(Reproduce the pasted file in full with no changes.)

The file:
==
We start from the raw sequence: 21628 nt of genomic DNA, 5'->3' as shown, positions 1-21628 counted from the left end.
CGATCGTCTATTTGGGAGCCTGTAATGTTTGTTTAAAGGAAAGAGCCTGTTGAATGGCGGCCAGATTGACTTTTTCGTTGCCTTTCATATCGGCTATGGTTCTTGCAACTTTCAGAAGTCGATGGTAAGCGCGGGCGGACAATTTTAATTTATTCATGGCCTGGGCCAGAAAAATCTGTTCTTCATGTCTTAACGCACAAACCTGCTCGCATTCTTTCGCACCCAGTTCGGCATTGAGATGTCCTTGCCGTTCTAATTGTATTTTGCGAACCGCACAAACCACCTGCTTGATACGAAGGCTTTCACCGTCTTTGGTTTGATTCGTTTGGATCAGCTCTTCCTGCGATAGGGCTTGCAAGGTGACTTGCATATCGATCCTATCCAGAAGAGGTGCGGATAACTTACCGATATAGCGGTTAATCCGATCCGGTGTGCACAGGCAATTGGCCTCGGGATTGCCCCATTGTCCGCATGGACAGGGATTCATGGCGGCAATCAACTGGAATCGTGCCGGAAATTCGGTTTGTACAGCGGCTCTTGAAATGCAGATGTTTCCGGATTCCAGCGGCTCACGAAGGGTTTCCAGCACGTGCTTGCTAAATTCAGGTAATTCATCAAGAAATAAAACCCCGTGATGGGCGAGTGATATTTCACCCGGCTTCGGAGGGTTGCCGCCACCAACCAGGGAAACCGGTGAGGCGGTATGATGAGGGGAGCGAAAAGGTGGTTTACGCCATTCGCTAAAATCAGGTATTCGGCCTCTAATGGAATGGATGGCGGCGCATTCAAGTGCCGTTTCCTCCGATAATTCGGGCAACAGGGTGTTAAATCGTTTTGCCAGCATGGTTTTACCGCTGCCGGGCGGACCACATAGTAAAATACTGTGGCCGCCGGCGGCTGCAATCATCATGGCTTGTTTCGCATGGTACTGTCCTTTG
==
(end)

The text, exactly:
We start from the raw sequence: 21628 nt of genomic DNA, 5'->3' as shown, positions 1-21628 counted from the left end.
CGATCGTCTATTTGGGAGCCTGTAATGTTTGTTTAAAGGAAAGAGCCTGTTGAATGGCGGCCAGATTGACTTTTTCGTTGCCTTTCATATCGGCTATGGTTCTTGCAACTTTCAGAAGTCGATGGTAAGCGCGGGCGGACAATTTTAATTTATTCATGGCCTGGGCCAGAAAAATCTGTTCTTCATGTCTTAACGCACAAACCTGCTCGCATTCTTTCGCACCCAGTTCGGCATTGAGATGTCCTTGCCGTTCTAATTGTATTTTGCGAACCGCACAAACCACCTGCTTGATACGAAGGCTTTCACCGTCTTTGGTTTGATTCGTTTGGATCAGCTCTTCCTGCGATAGGGCTTGCAAGGTGACTTGCATATCGATCCTATCCAGAAGAGGTGCGGATAACTTACCGATATAGCGGTTAATCCGATCCGGTGTGCACAGGCAATTGGCCTCGGGATTGCCCCATTGTCCGCATGGACAGGGATTCATGGCGGCAATCAACTGGAATCGTGCCGGAAATTCGGTTTGTACAGCGGCTCTTGAAATGCAGATGTTTCCGGATTCCAGCGGCTCACGAAGGGTTTCCAGCACGTGCTTGCTAAATTCAGGTAATTCATCAAGAAATAAAACCCCGTGATGGGCGAGTGATATTTCACCCGGCTTCGGAGGGTTGCCGCCACCAACCAGGGAAACCGGTGAGGCGGTATGATGAGGGGAGCGAAAAGGTGGTTTACGCCATTCGCTAAAATCAGGTATTCGGCCTCTAATGGAATGGATGGCGGCGCATTCAAGTGCCGTTTCCTCCGATAATTCGGGCAACAGGGTGTTAAATCGTTTTGCCAGCATGGTTTTACCGCTGCCGGGCGGACCACATAGTAAAATACTGTGGCCGCCGGCGGCTGCAATCATCATGGCTTGTTTCGCATGGTACTGTCCTTTG